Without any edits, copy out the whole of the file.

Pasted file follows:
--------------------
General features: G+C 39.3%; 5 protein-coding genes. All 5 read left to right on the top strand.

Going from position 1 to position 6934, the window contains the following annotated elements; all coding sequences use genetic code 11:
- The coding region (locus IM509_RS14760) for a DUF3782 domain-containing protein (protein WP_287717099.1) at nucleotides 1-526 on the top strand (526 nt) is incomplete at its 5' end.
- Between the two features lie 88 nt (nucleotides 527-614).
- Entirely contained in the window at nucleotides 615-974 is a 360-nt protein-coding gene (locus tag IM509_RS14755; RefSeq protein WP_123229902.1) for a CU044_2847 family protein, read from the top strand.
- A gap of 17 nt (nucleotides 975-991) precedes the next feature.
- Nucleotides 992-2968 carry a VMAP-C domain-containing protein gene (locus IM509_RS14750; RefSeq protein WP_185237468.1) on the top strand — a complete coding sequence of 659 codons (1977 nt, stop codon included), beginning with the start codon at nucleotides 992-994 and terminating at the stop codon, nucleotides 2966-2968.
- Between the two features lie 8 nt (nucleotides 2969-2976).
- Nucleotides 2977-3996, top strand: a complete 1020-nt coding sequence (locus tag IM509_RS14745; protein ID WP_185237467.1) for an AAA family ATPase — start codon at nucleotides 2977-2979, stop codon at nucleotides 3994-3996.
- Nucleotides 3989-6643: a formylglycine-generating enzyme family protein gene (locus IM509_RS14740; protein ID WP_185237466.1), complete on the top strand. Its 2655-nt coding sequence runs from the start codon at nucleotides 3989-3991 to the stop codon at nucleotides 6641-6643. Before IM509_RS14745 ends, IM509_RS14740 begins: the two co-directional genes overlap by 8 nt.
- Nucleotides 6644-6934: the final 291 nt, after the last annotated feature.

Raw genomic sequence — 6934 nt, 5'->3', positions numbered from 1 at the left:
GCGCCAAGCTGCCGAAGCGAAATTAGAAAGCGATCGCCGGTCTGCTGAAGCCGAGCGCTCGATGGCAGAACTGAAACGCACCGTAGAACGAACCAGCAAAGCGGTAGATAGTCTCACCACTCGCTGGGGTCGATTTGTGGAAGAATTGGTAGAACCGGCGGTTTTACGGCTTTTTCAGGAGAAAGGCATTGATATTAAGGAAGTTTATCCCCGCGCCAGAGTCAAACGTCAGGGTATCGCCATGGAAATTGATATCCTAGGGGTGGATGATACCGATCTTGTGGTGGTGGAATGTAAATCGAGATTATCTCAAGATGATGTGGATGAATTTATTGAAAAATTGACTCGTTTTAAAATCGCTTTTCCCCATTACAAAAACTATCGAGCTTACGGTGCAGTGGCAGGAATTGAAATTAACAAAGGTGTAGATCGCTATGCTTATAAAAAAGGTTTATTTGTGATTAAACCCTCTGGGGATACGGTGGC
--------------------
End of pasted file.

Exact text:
General features: G+C 39.3%; 5 protein-coding genes. All 5 read left to right on the top strand.

Going from position 1 to position 6934, the window contains the following annotated elements; all coding sequences use genetic code 11:
- The coding region (locus IM509_RS14760) for a DUF3782 domain-containing protein (protein WP_287717099.1) at nucleotides 1-526 on the top strand (526 nt) is incomplete at its 5' end.
- Between the two features lie 88 nt (nucleotides 527-614).
- Entirely contained in the window at nucleotides 615-974 is a 360-nt protein-coding gene (locus tag IM509_RS14755; RefSeq protein WP_123229902.1) for a CU044_2847 family protein, read from the top strand.
- A gap of 17 nt (nucleotides 975-991) precedes the next feature.
- Nucleotides 992-2968 carry a VMAP-C domain-containing protein gene (locus IM509_RS14750; RefSeq protein WP_185237468.1) on the top strand — a complete coding sequence of 659 codons (1977 nt, stop codon included), beginning with the start codon at nucleotides 992-994 and terminating at the stop codon, nucleotides 2966-2968.
- Between the two features lie 8 nt (nucleotides 2969-2976).
- Nucleotides 2977-3996, top strand: a complete 1020-nt coding sequence (locus tag IM509_RS14745; protein ID WP_185237467.1) for an AAA family ATPase — start codon at nucleotides 2977-2979, stop codon at nucleotides 3994-3996.
- Nucleotides 3989-6643: a formylglycine-generating enzyme family protein gene (locus IM509_RS14740; protein ID WP_185237466.1), complete on the top strand. Its 2655-nt coding sequence runs from the start codon at nucleotides 3989-3991 to the stop codon at nucleotides 6641-6643. Before IM509_RS14745 ends, IM509_RS14740 begins: the two co-directional genes overlap by 8 nt.
- Nucleotides 6644-6934: the final 291 nt, after the last annotated feature.

Raw genomic sequence — 6934 nt, 5'->3', positions numbered from 1 at the left:
GCGCCAAGCTGCCGAAGCGAAATTAGAAAGCGATCGCCGGTCTGCTGAAGCCGAGCGCTCGATGGCAGAACTGAAACGCACCGTAGAACGAACCAGCAAAGCGGTAGATAGTCTCACCACTCGCTGGGGTCGATTTGTGGAAGAATTGGTAGAACCGGCGGTTTTACGGCTTTTTCAGGAGAAAGGCATTGATATTAAGGAAGTTTATCCCCGCGCCAGAGTCAAACGTCAGGGTATCGCCATGGAAATTGATATCCTAGGGGTGGATGATACCGATCTTGTGGTGGTGGAATGTAAATCGAGATTATCTCAAGATGATGTGGATGAATTTATTGAAAAATTGACTCGTTTTAAAATCGCTTTTCCCCATTACAAAAACTATCGAGCTTACGGTGCAGTGGCAGGAATTGAAATTAACAAAGGTGTAGATCGCTATGCTTATAAAAAAGGTTTATTTGTGATTAAACCCTCTGGGGATACGGTGGC